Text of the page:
The Definition of Success

For the past several years, our kids’ 4-H year has culminated at the Illinois State Fair.

This year, Aidan and Shae were again selected at our county 4-H fair to show their projects – his in computer science and hers in creative writing – at the state level.

Rewind to the spring, when they began to work on their projects in earnest. I don’t know how many hours they put in all together, but it was a lot. Shae’s project required writing many pieces to complete a workbook; then she wrote the pieces that would be judged at the fair. But she still had to show her completed writing workbook along with the fair pieces.

Image by StockSnap from Pixabay


Aidan taught himself a computer language, C++, so as to write the beginnings of a computer game.

When I recall myself as a teenager, I don’t know if I would have had the drive and time management skills to complete a project of that scope, with little input from teachers or parents. But my kids were good project managers, breaking down their projects into chunks that they completed according to a schedule.

There were still late nights, and lots of encouragement from their dad and me. At one point, Aidan thought he might not have anything physical to present, so entrenched was he in simply learning the language. Shae reworked some of her pieces a number of times, trying to get them just right.

But that’s the thing with writing – it’s never “just right” in the author’s eyes. It can always be tweaked!

As can computer programs, it seems. Poor Aidan didn’t have anyone to consult about lines of code that were gobbledygook to my husband and me.

Image by Free-Photos from Pixabay


Yet, my kids persevered, completed their projects, and won.

At the state fair, Aidan ended up as champion of his class. Shae received high honors. Both received kind comments from their judges, which will encourage my kids throughout this next year to continue to expand their knowledge of hobbies they love.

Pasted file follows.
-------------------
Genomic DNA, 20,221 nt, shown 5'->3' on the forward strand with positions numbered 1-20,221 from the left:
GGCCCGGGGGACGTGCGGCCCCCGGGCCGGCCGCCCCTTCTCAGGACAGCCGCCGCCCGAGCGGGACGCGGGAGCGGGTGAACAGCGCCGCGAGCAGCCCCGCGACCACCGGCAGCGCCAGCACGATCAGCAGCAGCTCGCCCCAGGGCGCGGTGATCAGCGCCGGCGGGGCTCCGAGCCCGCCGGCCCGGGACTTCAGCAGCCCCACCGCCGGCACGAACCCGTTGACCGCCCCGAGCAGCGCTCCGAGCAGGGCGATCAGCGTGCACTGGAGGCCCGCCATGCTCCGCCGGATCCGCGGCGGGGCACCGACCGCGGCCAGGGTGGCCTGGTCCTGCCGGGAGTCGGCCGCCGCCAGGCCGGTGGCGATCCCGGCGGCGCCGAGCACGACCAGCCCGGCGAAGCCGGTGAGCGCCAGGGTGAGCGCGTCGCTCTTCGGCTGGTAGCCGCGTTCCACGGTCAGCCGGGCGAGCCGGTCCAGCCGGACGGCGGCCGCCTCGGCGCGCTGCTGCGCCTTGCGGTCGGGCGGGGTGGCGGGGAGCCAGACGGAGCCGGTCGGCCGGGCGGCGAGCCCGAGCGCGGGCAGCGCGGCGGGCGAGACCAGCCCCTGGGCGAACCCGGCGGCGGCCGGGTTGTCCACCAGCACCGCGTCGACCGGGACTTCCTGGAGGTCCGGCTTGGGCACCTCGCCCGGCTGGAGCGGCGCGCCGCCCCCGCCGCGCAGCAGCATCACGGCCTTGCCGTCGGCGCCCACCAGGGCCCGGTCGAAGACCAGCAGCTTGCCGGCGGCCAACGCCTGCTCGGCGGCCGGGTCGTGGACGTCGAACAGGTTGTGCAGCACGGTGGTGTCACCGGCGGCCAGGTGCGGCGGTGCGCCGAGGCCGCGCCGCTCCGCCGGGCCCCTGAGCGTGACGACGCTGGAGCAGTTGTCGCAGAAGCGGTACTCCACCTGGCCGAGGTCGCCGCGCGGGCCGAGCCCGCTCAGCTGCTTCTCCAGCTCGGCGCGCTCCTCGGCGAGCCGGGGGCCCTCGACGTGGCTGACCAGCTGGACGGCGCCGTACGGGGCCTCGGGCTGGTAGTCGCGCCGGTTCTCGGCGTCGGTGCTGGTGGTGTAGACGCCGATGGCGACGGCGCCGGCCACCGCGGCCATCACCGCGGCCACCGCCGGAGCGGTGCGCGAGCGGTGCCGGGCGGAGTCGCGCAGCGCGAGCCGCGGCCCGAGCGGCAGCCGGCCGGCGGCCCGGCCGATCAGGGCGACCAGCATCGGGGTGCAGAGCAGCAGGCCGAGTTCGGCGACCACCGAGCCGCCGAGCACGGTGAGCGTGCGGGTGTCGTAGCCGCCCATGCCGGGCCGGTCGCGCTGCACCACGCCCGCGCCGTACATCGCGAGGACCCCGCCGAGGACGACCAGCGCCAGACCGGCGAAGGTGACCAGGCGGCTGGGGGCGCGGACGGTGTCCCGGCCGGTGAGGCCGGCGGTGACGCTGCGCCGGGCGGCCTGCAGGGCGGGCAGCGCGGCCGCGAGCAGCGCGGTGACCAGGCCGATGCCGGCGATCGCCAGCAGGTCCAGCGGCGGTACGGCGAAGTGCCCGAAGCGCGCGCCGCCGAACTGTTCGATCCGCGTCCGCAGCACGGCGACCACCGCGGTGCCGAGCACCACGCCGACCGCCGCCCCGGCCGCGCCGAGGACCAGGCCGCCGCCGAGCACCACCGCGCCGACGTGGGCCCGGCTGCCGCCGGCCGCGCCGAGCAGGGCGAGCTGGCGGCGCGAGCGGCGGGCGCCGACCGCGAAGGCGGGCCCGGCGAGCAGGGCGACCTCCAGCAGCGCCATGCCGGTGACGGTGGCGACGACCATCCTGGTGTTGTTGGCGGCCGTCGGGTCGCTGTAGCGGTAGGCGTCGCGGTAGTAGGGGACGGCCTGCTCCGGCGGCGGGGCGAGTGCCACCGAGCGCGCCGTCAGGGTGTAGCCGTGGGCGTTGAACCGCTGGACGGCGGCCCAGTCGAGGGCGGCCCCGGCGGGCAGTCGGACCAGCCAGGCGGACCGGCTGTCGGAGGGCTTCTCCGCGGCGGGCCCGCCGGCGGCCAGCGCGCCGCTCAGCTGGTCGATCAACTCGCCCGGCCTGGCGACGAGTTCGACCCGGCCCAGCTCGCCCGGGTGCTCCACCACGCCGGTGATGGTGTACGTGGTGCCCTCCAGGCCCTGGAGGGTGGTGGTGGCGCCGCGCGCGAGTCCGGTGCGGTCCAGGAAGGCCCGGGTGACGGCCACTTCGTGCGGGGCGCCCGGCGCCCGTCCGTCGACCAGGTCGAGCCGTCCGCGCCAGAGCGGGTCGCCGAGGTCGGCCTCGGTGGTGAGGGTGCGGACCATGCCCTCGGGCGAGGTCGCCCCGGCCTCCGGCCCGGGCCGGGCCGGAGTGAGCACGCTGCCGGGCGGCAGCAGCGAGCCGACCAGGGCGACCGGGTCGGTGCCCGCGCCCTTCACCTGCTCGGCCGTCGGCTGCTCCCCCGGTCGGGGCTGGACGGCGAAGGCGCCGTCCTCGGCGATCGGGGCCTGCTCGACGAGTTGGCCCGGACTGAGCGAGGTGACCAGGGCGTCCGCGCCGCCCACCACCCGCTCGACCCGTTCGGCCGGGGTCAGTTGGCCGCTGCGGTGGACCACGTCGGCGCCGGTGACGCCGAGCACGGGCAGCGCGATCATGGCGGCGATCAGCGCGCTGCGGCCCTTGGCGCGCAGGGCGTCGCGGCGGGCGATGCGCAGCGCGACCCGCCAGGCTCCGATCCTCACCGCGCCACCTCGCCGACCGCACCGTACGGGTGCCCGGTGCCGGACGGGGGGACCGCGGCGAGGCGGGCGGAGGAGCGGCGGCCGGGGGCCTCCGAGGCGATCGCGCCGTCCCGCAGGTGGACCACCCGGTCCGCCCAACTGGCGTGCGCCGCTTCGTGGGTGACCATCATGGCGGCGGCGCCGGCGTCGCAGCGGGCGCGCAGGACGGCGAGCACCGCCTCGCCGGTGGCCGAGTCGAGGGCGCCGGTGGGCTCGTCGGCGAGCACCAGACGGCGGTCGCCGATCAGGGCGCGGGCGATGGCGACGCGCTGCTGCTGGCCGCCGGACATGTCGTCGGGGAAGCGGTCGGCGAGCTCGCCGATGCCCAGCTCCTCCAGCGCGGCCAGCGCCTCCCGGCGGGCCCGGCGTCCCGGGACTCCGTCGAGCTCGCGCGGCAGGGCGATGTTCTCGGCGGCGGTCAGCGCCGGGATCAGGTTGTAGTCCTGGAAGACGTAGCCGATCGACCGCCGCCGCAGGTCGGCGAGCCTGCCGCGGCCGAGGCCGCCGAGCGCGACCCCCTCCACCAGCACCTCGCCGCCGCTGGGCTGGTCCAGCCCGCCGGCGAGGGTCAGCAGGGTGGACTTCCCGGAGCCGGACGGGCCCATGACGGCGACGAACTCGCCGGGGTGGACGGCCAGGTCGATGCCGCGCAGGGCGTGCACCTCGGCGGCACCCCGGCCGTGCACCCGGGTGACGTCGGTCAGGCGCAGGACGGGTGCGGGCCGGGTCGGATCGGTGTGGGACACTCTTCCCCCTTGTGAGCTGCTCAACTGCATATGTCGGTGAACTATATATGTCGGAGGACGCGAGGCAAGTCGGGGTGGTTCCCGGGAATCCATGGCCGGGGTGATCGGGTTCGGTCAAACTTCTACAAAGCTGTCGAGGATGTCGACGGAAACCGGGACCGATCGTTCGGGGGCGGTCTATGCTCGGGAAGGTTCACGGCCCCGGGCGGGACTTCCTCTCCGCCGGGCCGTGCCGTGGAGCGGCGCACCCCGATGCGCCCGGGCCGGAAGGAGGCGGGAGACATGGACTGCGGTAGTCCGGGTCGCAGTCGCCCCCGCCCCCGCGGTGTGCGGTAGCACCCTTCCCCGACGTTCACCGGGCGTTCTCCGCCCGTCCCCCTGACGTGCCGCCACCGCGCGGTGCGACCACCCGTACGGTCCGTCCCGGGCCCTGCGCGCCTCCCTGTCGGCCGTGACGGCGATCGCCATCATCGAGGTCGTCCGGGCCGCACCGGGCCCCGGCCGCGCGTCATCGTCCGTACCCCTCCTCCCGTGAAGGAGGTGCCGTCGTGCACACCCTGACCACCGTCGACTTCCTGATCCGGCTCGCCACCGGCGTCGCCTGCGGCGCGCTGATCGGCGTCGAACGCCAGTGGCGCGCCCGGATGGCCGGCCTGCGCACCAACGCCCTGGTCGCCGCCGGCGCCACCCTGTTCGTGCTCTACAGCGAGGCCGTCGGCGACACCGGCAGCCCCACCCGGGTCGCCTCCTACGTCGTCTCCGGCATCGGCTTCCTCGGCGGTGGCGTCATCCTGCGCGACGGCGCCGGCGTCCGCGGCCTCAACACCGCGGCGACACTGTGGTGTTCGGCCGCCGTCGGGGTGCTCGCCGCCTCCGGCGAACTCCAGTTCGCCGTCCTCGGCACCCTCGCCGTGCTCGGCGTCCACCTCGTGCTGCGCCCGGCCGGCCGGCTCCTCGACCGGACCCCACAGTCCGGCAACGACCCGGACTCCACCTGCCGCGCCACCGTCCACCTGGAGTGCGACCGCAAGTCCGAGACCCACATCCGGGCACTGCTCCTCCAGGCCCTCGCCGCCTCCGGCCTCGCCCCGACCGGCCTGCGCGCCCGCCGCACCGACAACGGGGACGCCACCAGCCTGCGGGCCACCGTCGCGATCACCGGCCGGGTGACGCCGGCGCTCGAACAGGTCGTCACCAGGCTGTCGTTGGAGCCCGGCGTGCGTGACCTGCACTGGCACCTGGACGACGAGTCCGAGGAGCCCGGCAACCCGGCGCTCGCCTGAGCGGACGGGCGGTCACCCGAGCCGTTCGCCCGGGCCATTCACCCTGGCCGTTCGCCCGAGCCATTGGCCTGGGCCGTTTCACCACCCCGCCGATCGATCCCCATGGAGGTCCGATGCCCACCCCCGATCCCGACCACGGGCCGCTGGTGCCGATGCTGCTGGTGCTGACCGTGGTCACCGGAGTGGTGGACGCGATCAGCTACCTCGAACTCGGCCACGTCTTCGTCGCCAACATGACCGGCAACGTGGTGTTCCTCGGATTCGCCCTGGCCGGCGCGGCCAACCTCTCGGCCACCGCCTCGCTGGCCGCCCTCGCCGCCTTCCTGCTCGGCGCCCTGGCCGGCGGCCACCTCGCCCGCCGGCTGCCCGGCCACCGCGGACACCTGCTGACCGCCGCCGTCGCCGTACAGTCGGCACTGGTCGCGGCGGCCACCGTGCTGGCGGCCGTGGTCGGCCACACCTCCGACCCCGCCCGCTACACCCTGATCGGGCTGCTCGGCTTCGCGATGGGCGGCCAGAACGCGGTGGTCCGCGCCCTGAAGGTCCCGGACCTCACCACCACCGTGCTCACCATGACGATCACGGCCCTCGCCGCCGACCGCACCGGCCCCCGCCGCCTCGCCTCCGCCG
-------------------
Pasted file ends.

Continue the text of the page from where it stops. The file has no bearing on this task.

But after the 4-H judging was over, Shae had another contest to attend.

Last year, she entered the state fair dance competition and fell during her performance, which she had never done before. She did not place.

Image by Rudy and Peter Skitterians from Pixabay


Like her father, Shae is stoic; though she was disappointed in herself, her immediate response to me was, “I’m going back next year, and I’m going to do better.”

So, she spent this past year perfecting a Celtic sword dance choreographed by her, her dance teacher, and my mother, who was also a dancer once upon a time.

Her goal, she said, was simply to beat herself – to face her fear of failure and put forth the best performance that she possibly could.

And she did! She danced with grace and joy, and placed second to last year’s – and this year’s – winner.

Of course, I am so pleased for my children that their hard work was recognized and rewarded. Like any parent, I want my kids to be happy and successful.

But the definition of success that their dad and I try to put forth is not one of achieving recognition, but of doing one’s best; of doing all to the glory of God, and not for their own esteem.

Whether therefore ye eat, or drink, or whatsoever ye do, do all to the glory of God. – 1 Corinthians 10:31

We know that our kids will only be truly happy and successful if they are living daily according to God’s will. What a joy it has been to see them apply this to their lives!

And whatsoever ye do, do it heartily, as to the Lord, and not unto men. – Colossians 3:23

Have you learned any life lessons this summer? Is your family involved in 4-H? I’d enjoy hearing from you!

because home wasn't built in a day

4 thoughts on “The Definition of Success”

  1. “This Book of the Law shall not depart from your mouth, but you shall meditate in it day and night, that you may observe to do according to all that is written in it. For then you will make your way prosperous, and then you will have GOOD SUCCESS….Joshua 1:18

    Liked by 1 person

  2. I smiled when I saw this, as I spent a portion of the morning working on a sermon on the very same subject, how success in the eyes of secular society isn’t necessarily the path to heaven, and based on Jesus’ teaching that the last shall be first, and the first shall be last.

    We appreciate success all the more, do we not, if we have failed previously, and learned from the experience. Our having survived rough stretches in life enable and empower us to be grateful for the good times, and offer thanks to the One who helps us through thick and thin.

    Liked by 1 person

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